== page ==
Issues of student selectivity had also been found in evaluations of virtual schools in Canada. Haughey and Muirhead (1999), in their examination of online learning in the province of Alberta, described the preferred characteristics of K-12 students involved in virtual schooling to include the highly motivated, self-directed, self-disciplined, independent learner who could read and write well, and who also had a strong interest in or ability with technology. Later in their evaluation of student achievement and performance in online learning in Alberta, Ballas and Belyk (2000) found that the performance of virtual and classroom students were similar in English and social studies courses, but that classroom students performed better overall in all other subject areas (i.e., biology, chemistry, mathematics, and physics). The authors also indicated that the participation rate in the assessment among virtual students ranged from 65% to 75% compared to 90–96% for the classroom-based students. This led them to speculate, probably quite accurately, that the sample of virtual school students did not reflect the total population of these students. While not discussed by the authors, it is plausible that the 15–25% difference in participation rate reflected all of the low-achieving students, as was raised by McLeod et al. (2005). This would indicate that in the majority of courses examined, the virtual school students had lower achievement levels, even with a more selective group of students. At present, there has been little or no research into the reasons for the poor performance of these highly skilled and more motivated students. Speculation has been that the learning experience provided by virtual schools was not at the same caliber as the learning experience that classroom based students have received – although there is also no research to support this potential cause. Barker and Wendel (2001) reported a comparison of performance between students attending six virtual schools and three conventional schools from three different provinces over a three-year period. Their findings were that students in the six virtual schools performed no worse than the students from the three conventional schools at both the grade nine and grade twelve levels. Again, even with a more selective group of students in the virtual school, the performance of the virtual school students did not exceed that of their classroom counterparts. (p. 410)

This is not to say that all K-12 students who enroll in online learning are similar to this description.  But I do believe that the students who have been subjects in the research studies that were likely to be included in this report fit this description.  So it isn’t surprising that THESE online students do better than their classroom counterparts.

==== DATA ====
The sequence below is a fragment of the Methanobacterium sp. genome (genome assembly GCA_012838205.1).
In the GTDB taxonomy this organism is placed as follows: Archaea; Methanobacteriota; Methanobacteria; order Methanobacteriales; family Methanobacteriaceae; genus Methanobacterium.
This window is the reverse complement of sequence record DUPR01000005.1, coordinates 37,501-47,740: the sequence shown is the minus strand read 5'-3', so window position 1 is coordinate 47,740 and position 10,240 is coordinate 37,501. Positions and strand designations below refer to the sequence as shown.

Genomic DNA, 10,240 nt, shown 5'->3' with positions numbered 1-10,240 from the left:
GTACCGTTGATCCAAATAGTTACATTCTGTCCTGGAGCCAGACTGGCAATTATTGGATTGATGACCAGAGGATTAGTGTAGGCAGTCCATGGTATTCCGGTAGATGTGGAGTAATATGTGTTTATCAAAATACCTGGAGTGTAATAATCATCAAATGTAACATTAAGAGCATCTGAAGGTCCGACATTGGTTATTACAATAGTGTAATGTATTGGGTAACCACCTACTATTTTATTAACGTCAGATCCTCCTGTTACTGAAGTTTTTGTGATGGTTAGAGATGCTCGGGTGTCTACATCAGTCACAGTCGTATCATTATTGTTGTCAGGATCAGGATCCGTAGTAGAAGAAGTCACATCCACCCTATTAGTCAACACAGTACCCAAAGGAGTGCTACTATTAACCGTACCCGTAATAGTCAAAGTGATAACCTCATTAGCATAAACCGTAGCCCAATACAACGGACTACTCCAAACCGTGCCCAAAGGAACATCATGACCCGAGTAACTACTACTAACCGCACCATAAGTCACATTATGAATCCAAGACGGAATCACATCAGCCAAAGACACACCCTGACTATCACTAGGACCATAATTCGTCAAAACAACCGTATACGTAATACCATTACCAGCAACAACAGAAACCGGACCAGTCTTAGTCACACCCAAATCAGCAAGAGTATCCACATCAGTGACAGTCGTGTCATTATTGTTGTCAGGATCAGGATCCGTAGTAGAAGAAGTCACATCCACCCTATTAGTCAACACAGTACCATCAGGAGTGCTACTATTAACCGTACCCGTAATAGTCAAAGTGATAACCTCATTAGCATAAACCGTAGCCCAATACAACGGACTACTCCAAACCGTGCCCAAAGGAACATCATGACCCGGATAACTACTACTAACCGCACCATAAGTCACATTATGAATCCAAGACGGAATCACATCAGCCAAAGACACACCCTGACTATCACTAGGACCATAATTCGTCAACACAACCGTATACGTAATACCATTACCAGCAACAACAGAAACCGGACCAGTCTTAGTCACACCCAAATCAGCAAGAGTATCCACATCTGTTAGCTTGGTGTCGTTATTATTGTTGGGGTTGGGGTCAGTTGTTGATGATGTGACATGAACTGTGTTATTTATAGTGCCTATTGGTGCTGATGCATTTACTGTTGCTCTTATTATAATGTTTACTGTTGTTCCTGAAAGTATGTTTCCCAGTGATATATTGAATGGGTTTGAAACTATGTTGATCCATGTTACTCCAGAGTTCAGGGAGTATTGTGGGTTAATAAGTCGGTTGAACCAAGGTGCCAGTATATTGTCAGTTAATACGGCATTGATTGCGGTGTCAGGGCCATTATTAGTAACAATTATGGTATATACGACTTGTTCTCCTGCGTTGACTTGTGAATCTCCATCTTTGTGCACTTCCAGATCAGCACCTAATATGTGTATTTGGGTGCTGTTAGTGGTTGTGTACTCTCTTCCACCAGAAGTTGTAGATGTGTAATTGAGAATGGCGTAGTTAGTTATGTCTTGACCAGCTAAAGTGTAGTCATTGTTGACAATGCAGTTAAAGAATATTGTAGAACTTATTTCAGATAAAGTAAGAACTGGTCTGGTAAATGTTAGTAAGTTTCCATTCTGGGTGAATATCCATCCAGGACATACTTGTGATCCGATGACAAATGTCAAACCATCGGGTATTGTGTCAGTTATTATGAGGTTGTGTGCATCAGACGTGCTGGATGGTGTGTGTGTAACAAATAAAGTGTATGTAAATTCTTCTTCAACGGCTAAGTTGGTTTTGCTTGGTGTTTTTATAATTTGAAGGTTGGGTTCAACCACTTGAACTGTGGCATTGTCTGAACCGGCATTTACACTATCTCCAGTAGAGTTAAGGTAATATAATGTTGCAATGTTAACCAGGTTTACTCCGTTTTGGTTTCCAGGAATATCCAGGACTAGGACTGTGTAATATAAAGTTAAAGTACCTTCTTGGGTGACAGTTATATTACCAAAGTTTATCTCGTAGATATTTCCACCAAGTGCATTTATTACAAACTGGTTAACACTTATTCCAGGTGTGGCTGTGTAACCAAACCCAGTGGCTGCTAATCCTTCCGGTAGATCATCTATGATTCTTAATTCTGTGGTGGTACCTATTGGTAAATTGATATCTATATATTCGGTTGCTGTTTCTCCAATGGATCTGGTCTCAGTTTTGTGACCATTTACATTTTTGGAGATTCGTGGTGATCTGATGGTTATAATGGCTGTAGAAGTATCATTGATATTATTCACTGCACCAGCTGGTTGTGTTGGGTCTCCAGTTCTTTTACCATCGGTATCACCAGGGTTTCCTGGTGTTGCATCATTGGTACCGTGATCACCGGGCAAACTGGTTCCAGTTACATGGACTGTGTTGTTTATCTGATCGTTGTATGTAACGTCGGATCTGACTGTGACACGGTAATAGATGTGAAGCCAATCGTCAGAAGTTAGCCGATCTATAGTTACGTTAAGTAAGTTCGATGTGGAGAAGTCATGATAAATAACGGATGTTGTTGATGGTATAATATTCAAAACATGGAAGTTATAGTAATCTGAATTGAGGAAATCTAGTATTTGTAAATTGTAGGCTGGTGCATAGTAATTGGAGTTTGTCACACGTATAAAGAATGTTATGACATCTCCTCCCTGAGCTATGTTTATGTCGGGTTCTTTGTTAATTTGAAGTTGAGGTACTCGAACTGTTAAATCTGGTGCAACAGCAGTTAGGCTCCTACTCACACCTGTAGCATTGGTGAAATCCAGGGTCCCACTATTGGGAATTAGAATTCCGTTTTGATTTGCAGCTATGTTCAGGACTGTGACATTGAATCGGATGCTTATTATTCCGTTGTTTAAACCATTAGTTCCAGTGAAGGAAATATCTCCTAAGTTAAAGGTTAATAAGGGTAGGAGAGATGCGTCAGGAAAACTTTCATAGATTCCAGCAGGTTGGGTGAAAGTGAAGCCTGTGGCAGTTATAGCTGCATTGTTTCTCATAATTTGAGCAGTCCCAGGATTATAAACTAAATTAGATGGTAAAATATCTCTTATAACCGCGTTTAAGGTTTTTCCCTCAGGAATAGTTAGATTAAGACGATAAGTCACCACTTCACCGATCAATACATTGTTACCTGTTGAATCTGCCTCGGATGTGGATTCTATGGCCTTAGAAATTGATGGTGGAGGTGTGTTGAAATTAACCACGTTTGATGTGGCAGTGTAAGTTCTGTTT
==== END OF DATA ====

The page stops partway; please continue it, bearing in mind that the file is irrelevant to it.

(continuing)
Finally, it is worth noting that this kind of scholarship isn’t that useful at this stage…  For example, let’s imagine that this report found that online learning was a poor imitation of what a student could experience in a traditional classroom.  Do you really think that would slow the growth of online learning at any level?  The fact of the matter is that online learning is here, is here to stay, and is likely only going to continue to grow.  Acknowledging this reality, the question shouldn’t be is it as good as face-to-face learning?  That is a red herring kind of question.  The question should be: how do we design and deliver online learning to maximize the strengths of the medium, while minimizing the limitations of the medium?  In my honest opinion, this report is largely a waste of paper, money and human resources which could/should have been put to better use!!!


Barbour, M. K., & Reeves, T. C. (2009). The reality of virtual schools: A review of the literature. Computers and Education, 52(2), 402-416.


  1. Great insights Michael. Always appreciate reading them. I particularly appreciate what the “real” question should be! Let’s hope we all continue to move in that direction.

    Comment by robdarrow — July 3, 2009 @ 2:15 pm | Reply

  2. Thanks Rob!!! Make sure you have read the entry that I wrote shortly thereafter (see A Quick Word About Reports), as it puts things into a bit of perspective.

    BTW, how is the dissertation topic coming? I know that I was a little critical of your last idea, so I wanted to check in.

    Comment by mkbnl — July 3, 2009 @ 6:40 pm | Reply

  3. […] about the nature of student required to be successful in an online environment (see the bottom of US DOE Report: Evaluation of Evidence-Based Practices in Online Learning for one of the more recent examples).  In my own writing I often cite Mulcahy (2002) who mused […]

    Pingback by iNACOL Offers Advocacy Documents « Virtual High School Meanderings — August 6, 2009 @ 5:22 pm | Reply

  4. […] I’ll leave the last word to the blogger on Virtual High School Meanderings, who concluded with the pithy statement that “this report is largely a waste of paper, money […]

    Pingback by A report on online learning | David's Occasional Blog — August 18, 2009 @ 2:35 am | Reply